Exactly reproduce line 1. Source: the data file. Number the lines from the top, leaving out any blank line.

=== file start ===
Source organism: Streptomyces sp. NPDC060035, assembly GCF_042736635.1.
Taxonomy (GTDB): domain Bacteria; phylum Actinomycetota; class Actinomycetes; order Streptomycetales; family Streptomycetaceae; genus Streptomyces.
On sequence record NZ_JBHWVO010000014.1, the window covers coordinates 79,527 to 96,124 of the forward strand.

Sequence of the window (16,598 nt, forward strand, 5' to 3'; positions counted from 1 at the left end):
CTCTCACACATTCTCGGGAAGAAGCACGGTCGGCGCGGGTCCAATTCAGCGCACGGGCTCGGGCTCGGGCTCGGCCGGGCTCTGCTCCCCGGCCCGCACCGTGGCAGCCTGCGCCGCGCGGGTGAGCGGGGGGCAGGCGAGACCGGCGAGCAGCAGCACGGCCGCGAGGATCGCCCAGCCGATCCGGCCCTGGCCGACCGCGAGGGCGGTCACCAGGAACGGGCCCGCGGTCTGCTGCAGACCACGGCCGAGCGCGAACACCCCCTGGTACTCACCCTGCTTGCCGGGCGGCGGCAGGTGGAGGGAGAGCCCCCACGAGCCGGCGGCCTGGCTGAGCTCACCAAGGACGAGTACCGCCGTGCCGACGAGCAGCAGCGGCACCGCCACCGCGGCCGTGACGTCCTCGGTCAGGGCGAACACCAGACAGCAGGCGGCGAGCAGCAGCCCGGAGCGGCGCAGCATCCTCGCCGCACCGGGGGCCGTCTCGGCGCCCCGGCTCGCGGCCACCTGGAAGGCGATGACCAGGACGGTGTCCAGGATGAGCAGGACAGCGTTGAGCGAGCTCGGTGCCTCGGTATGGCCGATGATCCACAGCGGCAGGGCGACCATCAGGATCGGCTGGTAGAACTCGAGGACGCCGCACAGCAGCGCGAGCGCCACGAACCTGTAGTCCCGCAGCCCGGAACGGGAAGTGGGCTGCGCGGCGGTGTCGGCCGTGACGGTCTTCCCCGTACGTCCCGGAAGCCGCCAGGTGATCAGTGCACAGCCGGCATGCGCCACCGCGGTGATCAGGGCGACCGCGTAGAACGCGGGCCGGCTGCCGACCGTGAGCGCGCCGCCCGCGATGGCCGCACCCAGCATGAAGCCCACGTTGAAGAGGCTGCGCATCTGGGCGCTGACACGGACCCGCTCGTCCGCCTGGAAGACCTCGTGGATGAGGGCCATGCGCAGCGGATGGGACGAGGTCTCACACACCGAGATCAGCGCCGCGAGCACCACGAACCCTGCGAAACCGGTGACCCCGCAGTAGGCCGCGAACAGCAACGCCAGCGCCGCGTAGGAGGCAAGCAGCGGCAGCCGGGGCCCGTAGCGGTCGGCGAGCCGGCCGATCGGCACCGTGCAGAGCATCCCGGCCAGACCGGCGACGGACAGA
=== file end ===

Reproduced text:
Source organism: Streptomyces sp. NPDC060035, assembly GCF_042736635.1.